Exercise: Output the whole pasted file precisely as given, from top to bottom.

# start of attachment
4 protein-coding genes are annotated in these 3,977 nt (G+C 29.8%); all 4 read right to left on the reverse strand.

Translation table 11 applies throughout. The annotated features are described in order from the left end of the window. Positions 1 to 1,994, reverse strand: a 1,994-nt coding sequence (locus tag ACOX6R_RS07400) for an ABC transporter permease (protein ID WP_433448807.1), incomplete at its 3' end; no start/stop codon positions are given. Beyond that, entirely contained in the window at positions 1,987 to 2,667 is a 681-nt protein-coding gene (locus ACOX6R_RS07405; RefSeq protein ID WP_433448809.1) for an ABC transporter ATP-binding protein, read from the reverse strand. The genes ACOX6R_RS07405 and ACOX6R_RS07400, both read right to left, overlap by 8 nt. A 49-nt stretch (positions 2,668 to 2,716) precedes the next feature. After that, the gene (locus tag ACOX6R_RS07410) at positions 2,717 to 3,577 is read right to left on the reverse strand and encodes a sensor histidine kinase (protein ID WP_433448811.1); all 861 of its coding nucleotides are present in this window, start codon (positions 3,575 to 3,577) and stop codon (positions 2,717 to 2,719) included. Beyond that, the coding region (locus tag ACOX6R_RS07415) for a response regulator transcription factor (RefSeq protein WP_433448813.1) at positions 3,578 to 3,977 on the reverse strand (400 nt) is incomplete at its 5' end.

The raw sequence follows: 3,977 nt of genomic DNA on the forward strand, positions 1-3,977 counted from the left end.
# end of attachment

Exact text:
4 protein-coding genes are annotated in these 3,977 nt (G+C 29.8%); all 4 read right to left on the reverse strand.

Translation table 11 applies throughout. The annotated features are described in order from the left end of the window. Positions 1 to 1,994, reverse strand: a 1,994-nt coding sequence (locus tag ACOX6R_RS07400) for an ABC transporter permease (protein ID WP_433448807.1), incomplete at its 3' end; no start/stop codon positions are given. Beyond that, entirely contained in the window at positions 1,987 to 2,667 is a 681-nt protein-coding gene (locus ACOX6R_RS07405; RefSeq protein ID WP_433448809.1) for an ABC transporter ATP-binding protein, read from the reverse strand. The genes ACOX6R_RS07405 and ACOX6R_RS07400, both read right to left, overlap by 8 nt. A 49-nt stretch (positions 2,668 to 2,716) precedes the next feature. After that, the gene (locus tag ACOX6R_RS07410) at positions 2,717 to 3,577 is read right to left on the reverse strand and encodes a sensor histidine kinase (protein ID WP_433448811.1); all 861 of its coding nucleotides are present in this window, start codon (positions 3,575 to 3,577) and stop codon (positions 2,717 to 2,719) included. Beyond that, the coding region (locus tag ACOX6R_RS07415) for a response regulator transcription factor (RefSeq protein WP_433448813.1) at positions 3,578 to 3,977 on the reverse strand (400 nt) is incomplete at its 5' end.

The raw sequence follows: 3,977 nt of genomic DNA on the forward strand, positions 1-3,977 counted from the left end.